By Brad Zigler
Real-time Monetary Inflation (last 12 months): 1.5%
One last sodden thought for 2009 ...
In the market updates published in each Wednesday's Desktop, readers tend to focus on the headline inventory levels. Little importance is credited to the other number—the utilization rate. This figure reflects how much available refinery capacity is actually put to work cranking out petroleum products.
At last look ("Oil: Supplies Down, Prices Up"), 80.3% of domestic refinery capacity was actually being utilized to make gasoline and other products.
The percentage has little meaning without context. As a stand-alone, you don't know if 80.3% is a high number or low. If we look at a little history, we can put this week's number into perspective.(Click to enlarge)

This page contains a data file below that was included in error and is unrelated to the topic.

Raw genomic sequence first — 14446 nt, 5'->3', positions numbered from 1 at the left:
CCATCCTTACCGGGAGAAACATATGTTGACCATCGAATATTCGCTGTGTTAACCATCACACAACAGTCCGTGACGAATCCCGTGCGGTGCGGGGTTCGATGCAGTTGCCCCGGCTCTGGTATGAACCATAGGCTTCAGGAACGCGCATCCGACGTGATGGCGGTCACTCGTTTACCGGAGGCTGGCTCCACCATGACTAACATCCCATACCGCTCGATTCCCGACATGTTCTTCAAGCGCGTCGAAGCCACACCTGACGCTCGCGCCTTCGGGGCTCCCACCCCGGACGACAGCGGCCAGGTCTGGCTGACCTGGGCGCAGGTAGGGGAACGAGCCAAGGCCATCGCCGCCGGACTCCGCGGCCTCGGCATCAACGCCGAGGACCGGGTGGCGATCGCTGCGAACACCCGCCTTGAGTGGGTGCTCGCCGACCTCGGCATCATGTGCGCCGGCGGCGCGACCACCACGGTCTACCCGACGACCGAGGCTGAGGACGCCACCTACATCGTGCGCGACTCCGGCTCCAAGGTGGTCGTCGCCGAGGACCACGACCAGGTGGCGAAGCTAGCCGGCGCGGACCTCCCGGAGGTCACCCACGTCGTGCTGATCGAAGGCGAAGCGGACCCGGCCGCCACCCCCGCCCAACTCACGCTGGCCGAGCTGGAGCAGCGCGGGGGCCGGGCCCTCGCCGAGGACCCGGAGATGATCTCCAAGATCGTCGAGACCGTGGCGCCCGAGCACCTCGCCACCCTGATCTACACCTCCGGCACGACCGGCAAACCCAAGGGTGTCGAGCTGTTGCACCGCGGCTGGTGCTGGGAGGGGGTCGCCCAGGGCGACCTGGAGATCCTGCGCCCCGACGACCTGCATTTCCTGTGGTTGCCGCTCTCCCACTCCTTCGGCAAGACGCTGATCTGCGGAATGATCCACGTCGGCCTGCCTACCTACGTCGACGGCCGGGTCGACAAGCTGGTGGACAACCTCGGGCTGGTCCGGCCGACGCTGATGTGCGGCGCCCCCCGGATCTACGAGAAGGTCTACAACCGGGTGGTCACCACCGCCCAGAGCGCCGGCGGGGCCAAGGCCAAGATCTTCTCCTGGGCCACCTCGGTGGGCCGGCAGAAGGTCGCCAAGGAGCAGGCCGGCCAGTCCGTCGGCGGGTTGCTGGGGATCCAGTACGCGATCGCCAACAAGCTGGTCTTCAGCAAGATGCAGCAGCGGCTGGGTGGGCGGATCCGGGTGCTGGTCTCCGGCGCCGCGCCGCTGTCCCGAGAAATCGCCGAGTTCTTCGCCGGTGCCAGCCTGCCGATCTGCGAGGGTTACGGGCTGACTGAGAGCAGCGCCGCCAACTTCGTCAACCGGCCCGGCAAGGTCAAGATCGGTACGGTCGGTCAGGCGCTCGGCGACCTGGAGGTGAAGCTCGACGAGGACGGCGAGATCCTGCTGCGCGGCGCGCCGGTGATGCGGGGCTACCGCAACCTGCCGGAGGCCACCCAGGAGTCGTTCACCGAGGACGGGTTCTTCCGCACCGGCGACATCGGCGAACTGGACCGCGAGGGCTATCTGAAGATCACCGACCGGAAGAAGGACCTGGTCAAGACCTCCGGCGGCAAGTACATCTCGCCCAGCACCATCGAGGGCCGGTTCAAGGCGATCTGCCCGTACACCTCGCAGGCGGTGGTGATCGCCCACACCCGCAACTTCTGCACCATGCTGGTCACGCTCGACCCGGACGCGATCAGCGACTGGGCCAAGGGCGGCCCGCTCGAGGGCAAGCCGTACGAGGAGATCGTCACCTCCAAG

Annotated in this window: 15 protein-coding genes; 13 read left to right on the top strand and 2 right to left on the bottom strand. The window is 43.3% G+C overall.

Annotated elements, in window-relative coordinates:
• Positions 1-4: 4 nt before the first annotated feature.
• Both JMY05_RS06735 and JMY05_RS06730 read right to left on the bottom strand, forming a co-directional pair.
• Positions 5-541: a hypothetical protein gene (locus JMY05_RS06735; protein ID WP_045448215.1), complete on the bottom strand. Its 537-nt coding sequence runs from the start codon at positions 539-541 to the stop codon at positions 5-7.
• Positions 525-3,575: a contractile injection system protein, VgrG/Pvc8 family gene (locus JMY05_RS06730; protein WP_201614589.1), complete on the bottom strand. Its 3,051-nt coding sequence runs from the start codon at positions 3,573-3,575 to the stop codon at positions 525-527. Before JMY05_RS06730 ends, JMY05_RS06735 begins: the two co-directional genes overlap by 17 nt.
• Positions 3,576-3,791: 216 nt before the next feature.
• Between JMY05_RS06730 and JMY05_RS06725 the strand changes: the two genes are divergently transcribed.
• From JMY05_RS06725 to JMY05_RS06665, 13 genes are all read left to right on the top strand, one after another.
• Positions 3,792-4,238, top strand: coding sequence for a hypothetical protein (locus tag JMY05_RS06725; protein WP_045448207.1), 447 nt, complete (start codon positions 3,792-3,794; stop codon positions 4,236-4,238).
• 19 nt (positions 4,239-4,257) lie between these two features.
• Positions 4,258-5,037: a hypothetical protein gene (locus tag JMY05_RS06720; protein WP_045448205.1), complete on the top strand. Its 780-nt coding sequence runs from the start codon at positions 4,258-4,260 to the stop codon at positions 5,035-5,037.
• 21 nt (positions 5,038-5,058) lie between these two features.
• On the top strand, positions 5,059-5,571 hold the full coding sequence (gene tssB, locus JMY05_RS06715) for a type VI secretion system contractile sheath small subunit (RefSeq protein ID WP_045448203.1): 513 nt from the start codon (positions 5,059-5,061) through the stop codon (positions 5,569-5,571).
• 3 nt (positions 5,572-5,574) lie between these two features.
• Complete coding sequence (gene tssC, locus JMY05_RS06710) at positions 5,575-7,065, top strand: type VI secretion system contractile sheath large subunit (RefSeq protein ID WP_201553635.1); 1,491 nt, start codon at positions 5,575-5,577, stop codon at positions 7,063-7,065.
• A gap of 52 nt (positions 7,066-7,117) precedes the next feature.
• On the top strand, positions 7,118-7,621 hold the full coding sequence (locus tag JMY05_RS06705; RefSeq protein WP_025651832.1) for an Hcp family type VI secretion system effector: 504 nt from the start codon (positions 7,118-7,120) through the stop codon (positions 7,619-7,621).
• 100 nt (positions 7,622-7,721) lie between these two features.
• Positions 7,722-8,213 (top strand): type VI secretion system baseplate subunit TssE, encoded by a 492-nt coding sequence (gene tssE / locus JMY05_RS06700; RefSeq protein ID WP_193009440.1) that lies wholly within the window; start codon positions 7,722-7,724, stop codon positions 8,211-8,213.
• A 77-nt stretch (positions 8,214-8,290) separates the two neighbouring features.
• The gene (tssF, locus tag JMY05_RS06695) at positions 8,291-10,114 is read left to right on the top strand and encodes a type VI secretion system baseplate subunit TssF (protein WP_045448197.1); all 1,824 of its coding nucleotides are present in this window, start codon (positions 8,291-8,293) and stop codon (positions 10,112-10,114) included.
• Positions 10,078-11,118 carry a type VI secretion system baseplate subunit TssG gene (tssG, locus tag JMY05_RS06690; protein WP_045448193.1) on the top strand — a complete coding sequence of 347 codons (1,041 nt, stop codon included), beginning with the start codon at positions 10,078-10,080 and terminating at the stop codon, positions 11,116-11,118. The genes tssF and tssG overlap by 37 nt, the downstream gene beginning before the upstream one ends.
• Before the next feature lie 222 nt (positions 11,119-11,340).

Over the past four years, utilization has been as high as 93.8% (that was back in June 2006) and as low as 66.7% (September 2008). You can tell from the chart that utilization has been on a downward trajectory since July 2007.
U.S. refineries are underutilized. Remember, you're looking at operable capacity, so the utilization rate doesn't include obsolete or damaged plants.
You'll note, too, that crack spreads are also in a downtrend. Shutting down refining capacity hasn't had a permanent salutary effect on refiners' profits.
Here's a quick lesson to take into 2010: If you want a recovery, you better be prepared to root for a boost in refiners' margins.